Trader Joes shoppers and farmers markets: will they come?

As my colleagues wished me a happy birthday last week, they asked me what fun thing I had to do on my birthday: I told them that one of them was to go to the opening of the first Trader Joe’s in the area, which opened in the suburbs of New Orleans that very day. I am sure some that the choice of viewing a retail store was odd, but not only is grocery store obsession a very New Orleans thing, it is most certainly one of my favorite “busman’s holidays.” (I also went to the inaugural fried chicken festival on Sunday so don’t worry about me too much.)

Now, speaking as a farmers market consultant…

I think knowing who the core shoppers are for the stores around a market is very helpful. In many cases, research is available on the chains or a visit to the local store (at both its peak and at its slow time) can usually tell you about that store’s demographic.

To give an illustration, I have included some global demographic info from Whole Foods and Trader Joes as well as a few market shopper personas. Forgive the errors and the oversimplifications. The data on the stores comes from retail research available online. The market data comes from the many surveys and data collection reports I have either participated on or read. Do be aware that there are many subgroups within each of these to be explored.

Grocery store shoppers

Whole Foods:”Decentralized” systems: regional management, store team approach and “localized” inventory management

  • Whole Foods focuses on the per capita population that has college degrees. The key customer for the average Whole Foods location is a working parent that is between the age of 30 and 50.
  • From the Yougov site: The typical Whole Foods customer is a female between the ages of 25 and 39 with more than $1,000 in discretionary monthly income. She likely works in architecture or interior design. She doesn’t mind paying more for organic food and she tries to buy fair-trade products where available. Her interests include writing, exercising, and cooking. She would describe herself as ethical, sensitive, and communicative, but also admits to occasionally acting like a self-absorbed and demanding daydreamer. Her favorite foods are sushi and tea and she probably drives a Mercedes-Benz.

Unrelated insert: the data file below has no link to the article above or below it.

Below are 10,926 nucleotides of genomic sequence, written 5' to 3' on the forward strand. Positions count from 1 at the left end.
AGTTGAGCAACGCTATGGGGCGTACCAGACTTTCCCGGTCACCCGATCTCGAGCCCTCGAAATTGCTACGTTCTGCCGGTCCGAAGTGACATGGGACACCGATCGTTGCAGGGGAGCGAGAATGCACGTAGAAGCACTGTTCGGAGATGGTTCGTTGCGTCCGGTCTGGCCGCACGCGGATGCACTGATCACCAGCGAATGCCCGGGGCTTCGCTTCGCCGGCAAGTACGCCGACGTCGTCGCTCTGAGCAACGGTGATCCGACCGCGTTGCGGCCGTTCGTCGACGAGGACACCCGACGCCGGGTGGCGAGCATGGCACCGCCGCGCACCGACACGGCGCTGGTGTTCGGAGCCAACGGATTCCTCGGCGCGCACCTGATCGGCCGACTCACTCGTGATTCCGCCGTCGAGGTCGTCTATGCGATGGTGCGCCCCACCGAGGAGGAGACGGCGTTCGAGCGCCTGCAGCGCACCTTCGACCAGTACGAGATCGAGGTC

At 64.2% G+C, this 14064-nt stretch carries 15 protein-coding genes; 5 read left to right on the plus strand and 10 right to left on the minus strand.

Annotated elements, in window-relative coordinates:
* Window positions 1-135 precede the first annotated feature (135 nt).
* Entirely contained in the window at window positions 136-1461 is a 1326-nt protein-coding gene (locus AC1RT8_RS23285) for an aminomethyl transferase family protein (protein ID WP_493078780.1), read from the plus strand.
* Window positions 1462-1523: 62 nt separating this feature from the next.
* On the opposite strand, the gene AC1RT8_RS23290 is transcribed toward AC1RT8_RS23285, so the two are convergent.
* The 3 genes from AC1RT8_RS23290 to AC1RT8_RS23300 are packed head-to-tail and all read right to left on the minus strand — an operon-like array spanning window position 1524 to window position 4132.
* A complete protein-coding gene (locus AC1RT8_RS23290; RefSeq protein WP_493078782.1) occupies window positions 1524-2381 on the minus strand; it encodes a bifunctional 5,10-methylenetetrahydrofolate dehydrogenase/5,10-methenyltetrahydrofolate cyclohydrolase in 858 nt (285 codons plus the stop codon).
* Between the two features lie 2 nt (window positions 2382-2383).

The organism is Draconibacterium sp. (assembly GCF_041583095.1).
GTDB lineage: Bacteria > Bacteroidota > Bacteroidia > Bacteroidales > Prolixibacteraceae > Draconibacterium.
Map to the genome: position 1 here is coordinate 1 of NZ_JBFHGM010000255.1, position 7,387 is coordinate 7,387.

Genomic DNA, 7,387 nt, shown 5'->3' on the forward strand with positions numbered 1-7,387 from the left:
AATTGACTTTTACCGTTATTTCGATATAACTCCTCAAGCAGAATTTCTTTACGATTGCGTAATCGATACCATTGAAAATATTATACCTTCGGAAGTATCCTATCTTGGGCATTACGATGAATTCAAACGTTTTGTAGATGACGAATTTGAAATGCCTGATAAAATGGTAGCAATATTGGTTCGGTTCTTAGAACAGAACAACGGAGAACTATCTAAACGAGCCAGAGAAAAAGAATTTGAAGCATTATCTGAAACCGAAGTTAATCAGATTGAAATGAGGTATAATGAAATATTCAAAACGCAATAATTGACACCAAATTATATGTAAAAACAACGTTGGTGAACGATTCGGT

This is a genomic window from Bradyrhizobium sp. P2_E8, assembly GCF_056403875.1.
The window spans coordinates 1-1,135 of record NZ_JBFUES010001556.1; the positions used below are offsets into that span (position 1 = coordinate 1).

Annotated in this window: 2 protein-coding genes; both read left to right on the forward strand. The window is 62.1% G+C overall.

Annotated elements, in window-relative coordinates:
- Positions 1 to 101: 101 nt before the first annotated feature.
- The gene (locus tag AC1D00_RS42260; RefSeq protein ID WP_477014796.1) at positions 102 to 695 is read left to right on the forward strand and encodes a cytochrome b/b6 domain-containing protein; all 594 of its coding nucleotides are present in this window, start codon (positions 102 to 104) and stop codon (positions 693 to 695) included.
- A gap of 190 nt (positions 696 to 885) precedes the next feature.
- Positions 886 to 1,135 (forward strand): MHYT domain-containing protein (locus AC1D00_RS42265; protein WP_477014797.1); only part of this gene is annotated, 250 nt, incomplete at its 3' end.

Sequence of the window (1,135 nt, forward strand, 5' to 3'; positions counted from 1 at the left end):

Trader Joe’s: Centralized, secretive inventory management, mostly direct from manufacturers and a detailed screening process for hiring.

  • Most research shows that the TJ shopper is the most likely chain in the U.S.  to be brand loyal and to recommend the store to others.
  • TJ Culture dips into the health food movement, the gourmet food, wine and booze craze, and the ever-popular discount ideal. But all in moderation. “Our favorite customers are out-of-work college professors,” says Tony Hales, captain of the store in Silver Lake. “Well-read, well-traveled, appreciates a good value.” The chain focuses on singles, small families looking for small package sizes.
  • 50% have college degrees. Almost half havean household income of 100,000.
  • Stores carry 2-3,000 SKUS versus 30,000 -50,000 in a normal supermarket. 80% of their items are private label.

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Trader Joe’s Ex-President To Turn Expired Food Into Cheap Meals

The former president of Trader Joe’s, is determined to repurpose the perfectly edible produce slightly past its sell-by date that ends up in the trash. (That happens in part because people misinterpret the labels, according to a report out this week from Harvard and the Natural Resources Defense Council.) To tackle the problem, Rauch is opening a new market early next year in Dorchester, Mass., that will prepare and repackage the food at deeply discounted prices.

The project is called the Daily Table. Here’s what he shared with NPR’s Scott Simon, edited for brevity.

Simon: What gave you the idea?

Rauch: It’s the idea about how to bring affordable nutrition to the underserved in our cities. It basically tries to utilize this 40 percent of this food that is wasted. This is, to a large degree, either excess, overstocked, wholesome food that’s thrown out by grocers, etc. … at the end of the day because of the sell-by dates. Or [it’s from] growers that have product that’s nutritionally sound, perfectly good, but cosmetically blemished or not quite up for prime time. [So we] bring this food down into a retail environment where it can become affordable nutrition

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Trader Joe's Ex-President To Turn Expired Food Into Cheap Meals : The Salt : NPR.

Food organizers march in support

Another way that Community Food Security Coalition supports the movement. When the conference can link and throw attention to worker rights or immigrant issues or food sovereignty issues.
In our market context, I believe we need to consider these issues more often and think of how we can support other parts of the movement that are not clearly tied yet to farmers markets.

Trader Joe’s March